In light of the foregoing, it is worthwhile to point out that for many years I have maintained that the expression of hatred must be cultivated. For example, in my book The Most Powerful Idea Ever Discovered, I discussed the importance of a certain type of structured interaction known as the Synanon game as a medium for deliberately inviting the expression of hate, and thus helping to dispose of it. Again, in my book Success in Marriage - - GUARANTEED!!!, I advocated that marriage partners should share their most intimate thoughts, especially including negative feelings, as a way of significantly strengthening their marriage. And now I have written a whole slew of books which are, in a manner of speaking, full of hate, not because I want to "spread" hate, but because I want to get rid of it.
One of the crowning achievements of civilization is in training men to behave gently in situations where their emotions might otherwise cause them to behave violently. But our present society's deficiency of not also providing for the discharge of negative emotions -- and in fact of suppressing all such expression -- means that we have been turned into emotional cripples who are afraid to deviate from officially-sanctioned blandness and blindness, and yet who are often seething inside at the injustices that dare not speak their names. As a society, then, it is vital that we get our hatred out of the closet. It is vital for our mental equilibrium, vital for our social policies, and vital -- in the long run, if not the short -- for creating smoother relations among all groups, races and peoples. As I said above, one of the purposes of my books and my Birdman's Weekly Letter is to facilitate this task. This, however, is only part and parcel of a larger task, which is to educate: As one commentator remarked, a man is truly educated only if there is no idea which he finds offensive; and the fact that my writings often deal with offensive ideas means that they should prove a unique educational medium.
As should be apparent to the reader by now, much that I have written is inspired by hate. Hatred of the lies and coverups in the media. Hatred of ignorance and superstition in the populace. Hatred of dogmatic science and dogmatic religion. Hatred of hypocrisy and pretense. Hatred of fascist liberals, zombie conservatives, and too damn much government. And hatred of the fact that one man who was willing to lay it on the line -- namely, myself -- could find very few outlets for his work because he was just "too controversial".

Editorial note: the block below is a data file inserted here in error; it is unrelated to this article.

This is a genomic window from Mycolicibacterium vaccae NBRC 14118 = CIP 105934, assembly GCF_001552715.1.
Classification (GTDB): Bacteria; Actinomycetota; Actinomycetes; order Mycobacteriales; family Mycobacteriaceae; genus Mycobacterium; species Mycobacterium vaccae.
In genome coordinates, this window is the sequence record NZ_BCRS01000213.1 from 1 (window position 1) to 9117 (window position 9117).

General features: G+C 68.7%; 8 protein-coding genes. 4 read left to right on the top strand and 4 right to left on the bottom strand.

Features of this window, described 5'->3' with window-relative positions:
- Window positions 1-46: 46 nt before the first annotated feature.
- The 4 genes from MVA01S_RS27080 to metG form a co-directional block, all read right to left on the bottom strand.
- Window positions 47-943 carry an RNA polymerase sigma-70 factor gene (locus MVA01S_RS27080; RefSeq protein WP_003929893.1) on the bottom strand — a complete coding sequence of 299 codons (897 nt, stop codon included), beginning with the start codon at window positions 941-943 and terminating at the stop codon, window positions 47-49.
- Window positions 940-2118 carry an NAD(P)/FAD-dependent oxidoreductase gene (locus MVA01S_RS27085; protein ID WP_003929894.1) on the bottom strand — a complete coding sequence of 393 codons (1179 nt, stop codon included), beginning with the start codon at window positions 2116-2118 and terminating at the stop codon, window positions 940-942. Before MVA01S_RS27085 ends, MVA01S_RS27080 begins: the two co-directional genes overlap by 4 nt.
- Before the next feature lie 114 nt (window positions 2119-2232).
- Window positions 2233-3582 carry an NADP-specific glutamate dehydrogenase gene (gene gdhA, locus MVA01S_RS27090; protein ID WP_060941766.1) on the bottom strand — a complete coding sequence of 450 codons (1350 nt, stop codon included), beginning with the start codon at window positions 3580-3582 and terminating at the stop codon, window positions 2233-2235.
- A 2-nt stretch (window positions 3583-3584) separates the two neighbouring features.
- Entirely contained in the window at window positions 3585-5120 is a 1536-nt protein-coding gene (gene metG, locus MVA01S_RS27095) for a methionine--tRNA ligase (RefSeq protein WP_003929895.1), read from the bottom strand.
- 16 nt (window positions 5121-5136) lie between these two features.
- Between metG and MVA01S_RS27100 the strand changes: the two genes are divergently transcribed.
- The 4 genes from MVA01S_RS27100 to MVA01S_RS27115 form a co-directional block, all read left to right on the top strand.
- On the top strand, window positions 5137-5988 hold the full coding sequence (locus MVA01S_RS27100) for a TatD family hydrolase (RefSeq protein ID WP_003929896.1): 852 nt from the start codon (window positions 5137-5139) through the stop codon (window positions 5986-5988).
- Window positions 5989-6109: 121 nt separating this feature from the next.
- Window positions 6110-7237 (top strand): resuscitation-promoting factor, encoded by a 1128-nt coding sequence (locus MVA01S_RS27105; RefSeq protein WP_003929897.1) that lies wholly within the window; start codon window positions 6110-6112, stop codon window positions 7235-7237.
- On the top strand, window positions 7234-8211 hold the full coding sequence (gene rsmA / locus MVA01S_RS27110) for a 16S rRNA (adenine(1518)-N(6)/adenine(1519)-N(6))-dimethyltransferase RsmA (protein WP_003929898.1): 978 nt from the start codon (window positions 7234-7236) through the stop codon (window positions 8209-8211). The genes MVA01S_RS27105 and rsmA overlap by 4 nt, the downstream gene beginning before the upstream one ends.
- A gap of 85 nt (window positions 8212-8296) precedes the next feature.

Hate, like its counterpart love, is one of the world's greatest driving forces. This, then, means that hate is like a horse -- in its wild state it may be unmanageable, but once harnessed it can do valuable work. After all, wasn't the light bulb built on the hatred of darkness? Wasn't the medical profession built on the hatred of disease? Wasn't the auto built on the hatred of immobility? And yet in spite of the importance of hate, it continues to have a very bad press. People are negative about the negative. They hate hatred. So with a little luck, perhaps my work can have a hand in changing this attitude.
If we are to hate properly and constructively, however, there is an important pitfall which we must avoid, which is what I call the Manichaean fallacy. To paraphrase Stephen Vincent Benet, we must avoid hating the sinner when we hate the sin. I have adopted the name Manichaean fallacy to refer to the Manichaeans, who introduced the concept of the Devil into Christianity in the third century, thereby dividing the world into "good" and "evil" and thus promoting the notion that individuals fall into one or the other of these groups, rather than having some good and some bad qualities, or possessing a degree of goodness which falls somewhere between the extremes. In fact, one of the things you will notice about my writing is my reliance upon very diverse and often philosophically-opposed information sources, and the fact that I will go out of my way to praise the good things about those with whom I disagree, even if I am violently opposed to them in some respects. I believe that this policy is a special strength of mine, not merely because it gives credit where credit is due, but because it opens up new sources of information and points of view which would be unavailable to me if I relied solely on sources with which I was in agreement.
The heart runs on the crude oil of hatred just as much as on the aromatic distillate of love. Indeed, this is a lesson which seems to be conveyed by the fact that the excretory organs, which perform the vilest functions of the human body, also perform the most sublime -- the act of love.
My conclusion, then, is this: Hate is normal, hate is healthy, and hate is good for you to express -- provided, of course, that you don't get your jaw broken in the process.
Hatred, we salute you. Heil Hatred!